Creating a Black and White Image in RawTherapee

Issues with tags and titles aside, I am really liking RawTherapee so far as my Lightroom RAW processing replacement. I wanted to document my process for getting to a black and white photo that I like both as a tutorial of sorts, but also to document for myself how it works with RawTherapee.

RawTherapee - Converting to Black and White 1
RawTherapee – Converting to Black and White 1

I’ve activated here one of my favorite features RawTherapee has that Lightroom does not, two windows showing just a small region up close. Too often I’m stuck zooming in and out of an image to check various parts of the image as I make changes. It’s not as crucial with this image, but I just wanted to test out the feature.

So let’s start off on the Exposure Panel and look at the Exposure Compensation slider. I make a slight adjustment to the midtones. I’m going to skip adjusting the white balance, because I like how the camera did it. It seems pretty similar (to my eyes) to the real thing. Now I’m going to take a look at the contrast and saturation.

RawTherapee - Converting to Black and White 2
RawTherapee – Converting to Black and White 2

Overall, I like to get a picture I would like as a color picture before I go black and white. I’ve pushed the basil leaves a BIT too far on the saturation, but I think that’s probably going to work out good for me in black and white. There’s a bit of a highlight issue on the orange pot. I’m going to try the highlight compression slider to see if that can help with it a bit.

RawTherapee - Converting to Black and White 3
RawTherapee – Converting to Black and White 3

It does help a bit and I don’t want to overdo it as it has consequences on the whole image. So now let’s move on to the Black and White tool. I played around a bit and got this:

RawTherapee - Converting to Black and White 4
RawTherapee – Converting to Black and White 4

It may not be an awesome black and white image – I probably wouldn’t have chosen this image to convert. Optimizing for the pots, as I have, causes the leaves to somewhat blur together) But it has all the tonal qualities of a black and white image that I like and it only took me about 25 minutes including learning what the sliders do and writing up this blog post. RawTherapee gives a few ways to convert to black and white. The default was “desaturation”. Ever since I learned how to do this with old Photoshop 7, I never liked that method of black and white photos. It may suit some, but it never quite had the tonalities I liked. The method that worked best for me in RawTherapee was Chanel Mixer. This is the way I used to do it in Photoshop before Lightroom had their own weird way of doing it. I actually prefer doing it this way as it makes more sense to me. Given the composition of pots and the greens in the leaves, I found the best filter for me in this specific circumstance was a Blue-Green color filter. I’m not sure what the Before Curve is supposed to do, but I imagine it’s a way to getting around what I did in the beginning with the saturation and so on. However, I always like to use an S-curve to get the tonalities I want. The degree to which I mess with the sliders depends on the the image, of course.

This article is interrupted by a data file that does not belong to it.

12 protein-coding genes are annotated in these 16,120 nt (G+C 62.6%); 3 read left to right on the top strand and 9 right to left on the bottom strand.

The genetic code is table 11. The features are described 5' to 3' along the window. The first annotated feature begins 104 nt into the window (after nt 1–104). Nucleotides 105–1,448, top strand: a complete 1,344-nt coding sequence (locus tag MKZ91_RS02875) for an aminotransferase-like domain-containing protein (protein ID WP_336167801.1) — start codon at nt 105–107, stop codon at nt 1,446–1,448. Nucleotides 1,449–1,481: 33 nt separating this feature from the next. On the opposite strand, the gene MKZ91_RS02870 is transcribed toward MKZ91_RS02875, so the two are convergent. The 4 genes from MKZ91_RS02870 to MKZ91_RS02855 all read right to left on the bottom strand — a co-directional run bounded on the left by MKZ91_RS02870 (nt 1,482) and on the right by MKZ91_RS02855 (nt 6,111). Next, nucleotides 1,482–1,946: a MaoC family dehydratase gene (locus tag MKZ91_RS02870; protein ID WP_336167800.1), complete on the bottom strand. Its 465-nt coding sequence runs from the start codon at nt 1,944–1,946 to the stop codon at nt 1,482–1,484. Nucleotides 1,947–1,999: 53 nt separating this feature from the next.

And here’s the resulting JPEG.

Pots (black and white)
Pots (black and white)

Overall, this is a process I prefer to the Lightroom way of doing things. Really, with a fixed metadata process, I think it would be the perfect program for the way I think about photos. (At least so far)

 

Author: Eric Mesa

To find out a little more about me, see About Me